Under the Threat of Climate Change: Fuel Cells Support Decarbonization Efforts
Whatever words are used to describe climate change, global warming, natural disasters – the negative impact is inescapable. The New York Times recently reported that 2018 was the fourth warmest year on record, the five warmest years in recorded history have been the last five, and that 18 of the 19 warmest years have occurred since 2001. This rapid warming is associated with extreme weather conditions whose economic costs are devastating. In the U.S. in 2017 alone, disasters inflicted a record breaking $306 billion of damage.
The rising frequency of wildfires, hurricanes, floods, droughts and other extreme weather events demands emergency response measures, public attention and budgets worldwide. In these unhappy circumstances, the report issued by the UN Intergovernmental Panel in Climate Change (IPCC) in October 2018 warning governments around the world to take “rapid, far-reaching and unprecedented changes in all aspects of society” to avoid disastrous levels of global warming came as no great surprise.
Source: NASA | By The New York Times
The IPCC report indicates that urgent and unprecedented changes are needed to reach the target of limiting global warming to between 1.5C and 2C degrees in temperature to reduce the intensity and frequency of extreme events and their negative impact on resources, ecosystems, biodiversity, food security, cities, tourism and carbon removal. Already in the few months since the publication of the report, numerous extreme weather events around the globe continue to prove the accuracy of the dire report.
In February 2019 an editorial published in the New York Times by David Wallace-Wells, author of the forthcoming “The Uninhabitable Earth: Life After Warming”, notes that globally emissions are still growing, and that the time we have to avert catastrophic warming is shrinking by the day. The longer we wait to start a broad decarbonization effort to overhaul our energy systems, building and transportation infrastructure and other systems powered by carbon fuels, the more difficult it will be. The longer we take to reduce emissions, the greater will be the damages caused by global warming, and the higher the financial impact.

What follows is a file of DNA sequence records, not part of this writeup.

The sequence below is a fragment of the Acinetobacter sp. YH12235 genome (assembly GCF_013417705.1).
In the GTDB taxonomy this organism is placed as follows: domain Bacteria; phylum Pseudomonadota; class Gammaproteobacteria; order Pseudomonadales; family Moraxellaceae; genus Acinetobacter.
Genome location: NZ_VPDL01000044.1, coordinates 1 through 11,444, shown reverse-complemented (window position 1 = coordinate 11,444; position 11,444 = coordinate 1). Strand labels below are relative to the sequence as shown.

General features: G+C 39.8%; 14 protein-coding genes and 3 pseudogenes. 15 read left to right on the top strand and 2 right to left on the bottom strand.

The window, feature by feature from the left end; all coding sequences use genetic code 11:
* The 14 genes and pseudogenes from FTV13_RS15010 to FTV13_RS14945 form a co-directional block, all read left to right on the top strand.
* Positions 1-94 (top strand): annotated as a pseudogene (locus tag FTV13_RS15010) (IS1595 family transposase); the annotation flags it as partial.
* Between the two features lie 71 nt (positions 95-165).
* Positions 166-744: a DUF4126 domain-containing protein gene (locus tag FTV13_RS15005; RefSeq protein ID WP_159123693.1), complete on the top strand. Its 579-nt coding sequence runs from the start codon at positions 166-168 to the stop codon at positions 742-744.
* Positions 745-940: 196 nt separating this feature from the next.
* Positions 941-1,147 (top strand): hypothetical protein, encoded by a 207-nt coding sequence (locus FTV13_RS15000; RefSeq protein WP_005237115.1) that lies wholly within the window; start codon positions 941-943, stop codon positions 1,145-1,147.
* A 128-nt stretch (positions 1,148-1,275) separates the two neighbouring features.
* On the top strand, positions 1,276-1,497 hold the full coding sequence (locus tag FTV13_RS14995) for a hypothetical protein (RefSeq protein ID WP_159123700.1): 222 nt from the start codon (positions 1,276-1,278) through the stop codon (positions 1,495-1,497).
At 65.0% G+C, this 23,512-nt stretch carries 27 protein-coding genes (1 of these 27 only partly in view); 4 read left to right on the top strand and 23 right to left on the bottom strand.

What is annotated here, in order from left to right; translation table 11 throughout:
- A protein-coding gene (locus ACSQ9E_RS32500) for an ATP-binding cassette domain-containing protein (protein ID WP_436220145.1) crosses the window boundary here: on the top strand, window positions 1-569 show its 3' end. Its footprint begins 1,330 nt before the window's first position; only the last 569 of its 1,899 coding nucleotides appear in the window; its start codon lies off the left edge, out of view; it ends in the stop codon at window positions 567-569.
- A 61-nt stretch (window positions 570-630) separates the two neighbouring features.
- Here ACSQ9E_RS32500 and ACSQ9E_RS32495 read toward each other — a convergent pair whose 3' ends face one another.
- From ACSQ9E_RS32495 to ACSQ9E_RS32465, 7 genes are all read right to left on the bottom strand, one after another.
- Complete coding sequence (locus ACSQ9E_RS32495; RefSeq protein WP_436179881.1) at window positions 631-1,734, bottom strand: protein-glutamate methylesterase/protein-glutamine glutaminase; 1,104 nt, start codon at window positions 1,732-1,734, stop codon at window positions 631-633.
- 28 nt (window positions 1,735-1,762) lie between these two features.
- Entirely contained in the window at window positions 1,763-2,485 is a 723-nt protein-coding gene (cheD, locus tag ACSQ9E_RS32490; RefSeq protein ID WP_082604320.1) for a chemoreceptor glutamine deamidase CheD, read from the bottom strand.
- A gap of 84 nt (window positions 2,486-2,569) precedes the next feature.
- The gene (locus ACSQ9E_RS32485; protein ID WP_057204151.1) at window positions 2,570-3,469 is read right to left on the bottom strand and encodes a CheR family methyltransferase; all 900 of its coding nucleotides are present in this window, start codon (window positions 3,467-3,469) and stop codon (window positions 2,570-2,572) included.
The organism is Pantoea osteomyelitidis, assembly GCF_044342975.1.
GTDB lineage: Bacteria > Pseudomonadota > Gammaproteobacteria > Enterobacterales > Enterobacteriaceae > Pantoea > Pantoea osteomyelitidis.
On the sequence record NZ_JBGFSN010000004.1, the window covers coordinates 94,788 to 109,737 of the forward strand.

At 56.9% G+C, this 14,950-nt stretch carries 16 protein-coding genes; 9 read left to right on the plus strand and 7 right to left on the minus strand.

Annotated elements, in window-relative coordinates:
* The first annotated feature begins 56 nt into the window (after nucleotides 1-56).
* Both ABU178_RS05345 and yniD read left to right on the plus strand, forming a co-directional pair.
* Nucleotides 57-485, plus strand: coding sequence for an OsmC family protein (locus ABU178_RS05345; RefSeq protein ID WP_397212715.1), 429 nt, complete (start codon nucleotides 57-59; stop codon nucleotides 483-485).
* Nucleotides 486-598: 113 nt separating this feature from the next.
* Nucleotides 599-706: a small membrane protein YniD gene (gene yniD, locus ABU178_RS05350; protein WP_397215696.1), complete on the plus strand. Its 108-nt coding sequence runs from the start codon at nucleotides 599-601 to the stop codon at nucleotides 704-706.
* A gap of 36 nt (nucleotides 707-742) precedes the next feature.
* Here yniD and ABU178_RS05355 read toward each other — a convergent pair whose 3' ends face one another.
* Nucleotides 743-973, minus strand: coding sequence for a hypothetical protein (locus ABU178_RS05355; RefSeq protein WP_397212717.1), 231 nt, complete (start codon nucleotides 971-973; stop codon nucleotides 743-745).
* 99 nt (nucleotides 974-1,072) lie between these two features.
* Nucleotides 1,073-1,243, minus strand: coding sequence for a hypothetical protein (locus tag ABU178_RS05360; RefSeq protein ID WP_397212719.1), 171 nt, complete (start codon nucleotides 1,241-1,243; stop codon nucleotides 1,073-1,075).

Mr. Wallace-Wells laments the enormity of the problem and how difficult it is for humans to grasp, accept and proactively carry out the huge changes required to mitigate the impacts of global warming. The aggressive global response needed from governments as well as from private businesses to prevent further disaster is not easy, but the severe weather events we continue to experience demonstrate clearly that it is mandatory and urgent. This makes the role of the business leaders promoting technologies that eradicate carbon emissions and produce clean energy increasingly crucial.
Turning Back Time – How can fuel cells be part of the solution to Global Warming
So the big question is how do we best go about implementing the IPCC report’s recommendations to drastically lower carbon dioxide emissions while our industries and economies go about their business, consuming power at growing rates? Because fuel cells can produce large-scale energy efficiently and indefinitely with minimal pollutants and carbon emissions, they promise to be an extremely effective component in fighting the battle against climate change; the sooner they can be implemented, the faster we can reduce emissions and the global temperature incline.
Advances in hydrogen-based fuel cell technologies are bringing to market increasingly reliable, eco-friendly solutions that are becoming more competitively-priced and readily available around the world. Hydrogen-based fuel cell technology today powers all types of vehicles, material handling equipment and means of transportation, as well as numerous stationary power consumers, from electronic devices to industrial equipment of every size and type. Moreover, the increasing investment by private businesses around the globe in hydrogen-based fuel cell technologies is driving successful commercial implementations that demonstrate significant value. They not only mitigate the impact of climate change but also achieve many other tangible financial and operational benefits.
Today fuel cells are keeping operations going for retail merchandisers, data centers, manufacturing sites and many other commercial facilities. They produce power on-demand and on-site, even in tough climate conditions. In the last decade, increasing investment in fuel cell research and development has evolved fuel cell technologies to cover ever broader applications and to generate and store energy in greater volumes while minimizing carbon emissions. The sooner and more broadly that these technologies can be implemented, the better our chances of reducing the devastating impacts of climate change. Although it is difficult, and even counterintuitive, for us as a society to proactively induce systemic change to the global energy economy, it is nevertheless imperative. We urge our colleagues across the hydrogen
industry and our customers across all industries to join together to accelerate efforts and put in place the eco-friendly infrastructure that will minimize the impact of global warming and protect the global environment.
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